Hands Off Health Care tour bus comes to Tampa listen09/18/09 Seán Kinane
WMNF Drive-Time News Friday | Listen to this entire show:
“Hands Off My Health Care” is the message being sent to Congress by about 20 people who gathered this afternoon. The Florida “Patients First” Bus Tour stopped at the American Legion in South Tampa.
Two people phoned the offices of Tampa-area U.S. Representative Kathy Castor, while others chanted “hands off my health care.” Marsha Probst says the person who answered the phone at Castor’s office couldn’t understand what the chanters were saying. Probst, a nurse from Reddington Beach, doesn’t “want to see rationed health care” and worries about a shortage of doctors if more people are insured.
“[Castor’s receptionist] just listened. She really didn’t say anything at all.”
Mike Freese, from St. Pete, is an artist, political activist, and a retired special agent from the Florida Division of Alcoholic Beverages and Tobacco. He brought two of his paintings, both depicting President Obama. One is Obama dressed up as Uncle Sam wearing a hammer and sickle, the other is Obama as the Joker from a deck of playing cards.
While Democratic members of Congress and the President are trying to pass a health care reform bill, rallies like this and the TEA parties are a platform for people opposed to the plan. Dorothy Adams from South Tampa worries about the effect of lawsuits against doctors.
In a presidential memorandum on Thursday, Barack Obama announced a $25 million preliminary program that could reform the medical malpractice system. The program intends to help states and localities protect doctors from lawsuits while at the same time making sure that victims of malpractice get fair compensation.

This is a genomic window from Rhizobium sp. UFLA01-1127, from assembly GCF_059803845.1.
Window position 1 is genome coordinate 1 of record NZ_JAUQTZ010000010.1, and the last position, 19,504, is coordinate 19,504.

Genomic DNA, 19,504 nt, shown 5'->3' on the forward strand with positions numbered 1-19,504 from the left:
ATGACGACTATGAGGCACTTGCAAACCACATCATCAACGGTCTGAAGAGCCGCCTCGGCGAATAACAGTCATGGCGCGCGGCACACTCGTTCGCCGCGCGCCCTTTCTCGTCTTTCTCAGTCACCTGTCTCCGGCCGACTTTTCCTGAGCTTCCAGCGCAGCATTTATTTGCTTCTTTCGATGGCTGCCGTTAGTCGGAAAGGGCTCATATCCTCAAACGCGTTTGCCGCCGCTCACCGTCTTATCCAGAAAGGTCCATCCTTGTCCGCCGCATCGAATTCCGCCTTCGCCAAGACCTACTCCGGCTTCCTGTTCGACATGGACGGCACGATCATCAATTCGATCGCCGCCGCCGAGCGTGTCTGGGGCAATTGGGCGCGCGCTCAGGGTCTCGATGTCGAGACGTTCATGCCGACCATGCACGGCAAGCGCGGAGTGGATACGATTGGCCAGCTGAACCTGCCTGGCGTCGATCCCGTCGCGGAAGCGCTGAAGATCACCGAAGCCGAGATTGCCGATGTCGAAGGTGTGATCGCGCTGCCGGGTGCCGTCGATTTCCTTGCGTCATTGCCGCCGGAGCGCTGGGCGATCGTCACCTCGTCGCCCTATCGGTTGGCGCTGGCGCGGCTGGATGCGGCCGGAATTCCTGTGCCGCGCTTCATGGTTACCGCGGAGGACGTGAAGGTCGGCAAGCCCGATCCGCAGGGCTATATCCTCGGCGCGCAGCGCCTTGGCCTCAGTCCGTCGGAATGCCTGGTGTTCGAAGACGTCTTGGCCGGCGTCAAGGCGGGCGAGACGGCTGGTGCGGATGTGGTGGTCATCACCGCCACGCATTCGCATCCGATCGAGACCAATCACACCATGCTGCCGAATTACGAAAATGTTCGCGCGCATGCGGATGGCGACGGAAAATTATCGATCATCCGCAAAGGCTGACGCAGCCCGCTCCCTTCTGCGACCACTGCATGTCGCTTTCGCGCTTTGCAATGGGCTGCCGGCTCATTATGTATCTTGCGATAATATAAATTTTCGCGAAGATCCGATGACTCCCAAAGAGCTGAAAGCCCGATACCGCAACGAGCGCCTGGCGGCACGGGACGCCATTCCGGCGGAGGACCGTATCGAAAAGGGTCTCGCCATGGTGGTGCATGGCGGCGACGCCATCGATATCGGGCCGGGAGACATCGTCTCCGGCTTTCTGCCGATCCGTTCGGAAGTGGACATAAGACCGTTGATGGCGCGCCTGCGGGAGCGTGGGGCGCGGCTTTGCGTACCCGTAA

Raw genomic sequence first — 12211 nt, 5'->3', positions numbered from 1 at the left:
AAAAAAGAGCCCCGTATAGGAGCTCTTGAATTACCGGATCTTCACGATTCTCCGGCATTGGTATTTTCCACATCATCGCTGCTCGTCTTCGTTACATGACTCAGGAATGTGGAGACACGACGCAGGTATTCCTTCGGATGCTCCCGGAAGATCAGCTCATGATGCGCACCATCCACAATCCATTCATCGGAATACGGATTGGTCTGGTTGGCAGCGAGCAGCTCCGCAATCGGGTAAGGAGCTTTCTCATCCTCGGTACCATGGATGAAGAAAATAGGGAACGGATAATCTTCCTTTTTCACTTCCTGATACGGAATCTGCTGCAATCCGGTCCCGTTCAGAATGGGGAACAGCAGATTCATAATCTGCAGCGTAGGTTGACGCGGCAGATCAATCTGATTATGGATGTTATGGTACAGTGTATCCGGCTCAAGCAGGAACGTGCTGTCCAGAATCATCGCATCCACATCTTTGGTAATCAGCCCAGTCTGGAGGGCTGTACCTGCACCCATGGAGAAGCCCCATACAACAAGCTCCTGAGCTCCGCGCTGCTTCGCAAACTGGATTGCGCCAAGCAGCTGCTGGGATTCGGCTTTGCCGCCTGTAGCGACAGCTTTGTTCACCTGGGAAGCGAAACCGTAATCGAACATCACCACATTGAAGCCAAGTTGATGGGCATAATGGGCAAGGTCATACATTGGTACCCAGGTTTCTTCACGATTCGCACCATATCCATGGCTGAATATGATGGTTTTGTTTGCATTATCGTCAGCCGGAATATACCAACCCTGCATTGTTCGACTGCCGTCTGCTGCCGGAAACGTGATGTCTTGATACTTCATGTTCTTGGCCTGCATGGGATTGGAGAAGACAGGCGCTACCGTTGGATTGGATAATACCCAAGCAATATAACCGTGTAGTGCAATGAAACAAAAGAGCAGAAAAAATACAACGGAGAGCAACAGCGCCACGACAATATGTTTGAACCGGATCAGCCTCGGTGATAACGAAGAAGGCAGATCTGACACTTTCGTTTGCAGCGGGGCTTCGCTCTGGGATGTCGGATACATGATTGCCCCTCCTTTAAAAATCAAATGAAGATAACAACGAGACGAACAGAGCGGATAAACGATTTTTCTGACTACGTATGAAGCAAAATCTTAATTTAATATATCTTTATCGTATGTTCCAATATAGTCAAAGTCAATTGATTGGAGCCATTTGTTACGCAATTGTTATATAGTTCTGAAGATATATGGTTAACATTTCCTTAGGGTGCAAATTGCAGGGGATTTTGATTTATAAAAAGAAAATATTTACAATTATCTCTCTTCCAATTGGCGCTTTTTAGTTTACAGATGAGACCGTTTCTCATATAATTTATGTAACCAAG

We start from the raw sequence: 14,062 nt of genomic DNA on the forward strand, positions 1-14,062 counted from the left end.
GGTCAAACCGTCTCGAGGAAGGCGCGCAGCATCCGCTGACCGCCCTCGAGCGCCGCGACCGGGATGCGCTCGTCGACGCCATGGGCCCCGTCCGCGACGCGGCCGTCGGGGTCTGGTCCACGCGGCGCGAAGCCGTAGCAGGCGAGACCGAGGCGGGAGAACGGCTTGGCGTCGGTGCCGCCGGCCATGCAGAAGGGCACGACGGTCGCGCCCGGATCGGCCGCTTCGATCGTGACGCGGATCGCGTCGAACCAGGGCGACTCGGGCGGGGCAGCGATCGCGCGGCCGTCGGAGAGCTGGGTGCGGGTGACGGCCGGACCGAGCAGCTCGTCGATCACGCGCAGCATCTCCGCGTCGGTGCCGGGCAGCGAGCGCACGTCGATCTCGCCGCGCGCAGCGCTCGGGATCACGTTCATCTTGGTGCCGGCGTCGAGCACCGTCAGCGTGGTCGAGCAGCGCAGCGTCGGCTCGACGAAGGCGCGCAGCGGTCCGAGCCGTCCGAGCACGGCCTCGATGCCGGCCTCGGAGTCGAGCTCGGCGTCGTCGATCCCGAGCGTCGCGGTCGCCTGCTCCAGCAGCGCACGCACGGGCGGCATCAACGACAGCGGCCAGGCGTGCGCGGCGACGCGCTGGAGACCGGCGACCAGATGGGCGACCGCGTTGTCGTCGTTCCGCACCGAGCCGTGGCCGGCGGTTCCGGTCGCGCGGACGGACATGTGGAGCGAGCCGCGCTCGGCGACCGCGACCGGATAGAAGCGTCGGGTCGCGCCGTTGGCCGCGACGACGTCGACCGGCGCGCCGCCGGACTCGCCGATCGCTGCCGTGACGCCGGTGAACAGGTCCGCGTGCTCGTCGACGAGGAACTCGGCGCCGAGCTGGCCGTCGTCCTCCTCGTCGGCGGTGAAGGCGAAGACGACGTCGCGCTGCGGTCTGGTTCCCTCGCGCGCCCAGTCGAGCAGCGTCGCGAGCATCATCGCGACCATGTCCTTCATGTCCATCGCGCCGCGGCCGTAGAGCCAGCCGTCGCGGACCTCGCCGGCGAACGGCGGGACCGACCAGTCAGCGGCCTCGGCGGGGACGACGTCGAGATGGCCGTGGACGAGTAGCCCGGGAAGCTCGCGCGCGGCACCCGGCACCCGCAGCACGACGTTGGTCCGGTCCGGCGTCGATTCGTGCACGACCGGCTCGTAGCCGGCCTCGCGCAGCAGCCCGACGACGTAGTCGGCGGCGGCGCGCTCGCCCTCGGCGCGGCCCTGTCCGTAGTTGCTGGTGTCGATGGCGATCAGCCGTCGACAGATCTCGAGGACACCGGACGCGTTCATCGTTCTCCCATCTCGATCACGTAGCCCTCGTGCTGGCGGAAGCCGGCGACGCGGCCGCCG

60-year-old Pam Stine from Tampa is concerned about possible changes that could mean she might lose her current insurance.
Emergency room physician James Davison says he wishes that Congress would listen to the “voices of the people” to create “national access to episodic health care.” People would then be able to get urgent care for a co-payment of about five dollars. It would “reduce the cost of everyone’s insurance,” Davison says. But the doctor from Tampa denies this would be a type of “socialized medicine” that others at the rally are criticizing.
The four-city tour through Florida is organized by “Patients First,” a project of Americans for Prosperity. A tour bus with their slogan, “Hands Off My Health Care” painted on the side is taking organizers, like Scott Toomey, around the state.
The Florida Patients First Bus Tour started Thursday in Jacksonville and Orlando and is concluding at 6pm Friday in Tallahassee.